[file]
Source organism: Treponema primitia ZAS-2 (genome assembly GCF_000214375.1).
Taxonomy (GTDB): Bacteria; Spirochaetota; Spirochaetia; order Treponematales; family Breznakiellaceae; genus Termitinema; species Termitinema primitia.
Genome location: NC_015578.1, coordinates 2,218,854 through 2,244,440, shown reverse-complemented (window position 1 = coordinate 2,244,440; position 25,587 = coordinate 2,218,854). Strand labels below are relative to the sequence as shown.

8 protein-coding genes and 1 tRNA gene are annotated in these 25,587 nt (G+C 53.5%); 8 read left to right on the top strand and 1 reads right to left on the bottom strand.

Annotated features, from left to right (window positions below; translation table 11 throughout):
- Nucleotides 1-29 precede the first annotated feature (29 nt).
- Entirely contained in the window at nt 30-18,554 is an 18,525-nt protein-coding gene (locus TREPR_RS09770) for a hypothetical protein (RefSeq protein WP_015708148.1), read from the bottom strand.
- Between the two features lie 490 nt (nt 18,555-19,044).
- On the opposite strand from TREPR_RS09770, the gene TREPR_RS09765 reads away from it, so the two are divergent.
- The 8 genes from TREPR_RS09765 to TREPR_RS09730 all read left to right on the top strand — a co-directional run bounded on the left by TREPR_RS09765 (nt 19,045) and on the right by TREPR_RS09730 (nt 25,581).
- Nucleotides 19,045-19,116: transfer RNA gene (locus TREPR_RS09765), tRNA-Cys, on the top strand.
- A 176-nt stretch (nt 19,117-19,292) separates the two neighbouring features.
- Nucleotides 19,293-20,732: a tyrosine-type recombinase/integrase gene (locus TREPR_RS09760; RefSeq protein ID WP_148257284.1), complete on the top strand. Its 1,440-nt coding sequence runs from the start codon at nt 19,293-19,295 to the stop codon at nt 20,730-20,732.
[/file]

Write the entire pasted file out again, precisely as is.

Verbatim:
Source organism: Treponema primitia ZAS-2 (genome assembly GCF_000214375.1).
Taxonomy (GTDB): Bacteria; Spirochaetota; Spirochaetia; order Treponematales; family Breznakiellaceae; genus Termitinema; species Termitinema primitia.
Genome location: NC_015578.1, coordinates 2,218,854 through 2,244,440, shown reverse-complemented (window position 1 = coordinate 2,244,440; position 25,587 = coordinate 2,218,854). Strand labels below are relative to the sequence as shown.

8 protein-coding genes and 1 tRNA gene are annotated in these 25,587 nt (G+C 53.5%); 8 read left to right on the top strand and 1 reads right to left on the bottom strand.

Annotated features, from left to right (window positions below; translation table 11 throughout):
- Nucleotides 1-29 precede the first annotated feature (29 nt).
- Entirely contained in the window at nt 30-18,554 is an 18,525-nt protein-coding gene (locus TREPR_RS09770) for a hypothetical protein (RefSeq protein WP_015708148.1), read from the bottom strand.
- Between the two features lie 490 nt (nt 18,555-19,044).
- On the opposite strand from TREPR_RS09770, the gene TREPR_RS09765 reads away from it, so the two are divergent.
- The 8 genes from TREPR_RS09765 to TREPR_RS09730 all read left to right on the top strand — a co-directional run bounded on the left by TREPR_RS09765 (nt 19,045) and on the right by TREPR_RS09730 (nt 25,581).
- Nucleotides 19,045-19,116: transfer RNA gene (locus TREPR_RS09765), tRNA-Cys, on the top strand.
- A 176-nt stretch (nt 19,117-19,292) separates the two neighbouring features.
- Nucleotides 19,293-20,732: a tyrosine-type recombinase/integrase gene (locus TREPR_RS09760; RefSeq protein ID WP_148257284.1), complete on the top strand. Its 1,440-nt coding sequence runs from the start codon at nt 19,293-19,295 to the stop codon at nt 20,730-20,732.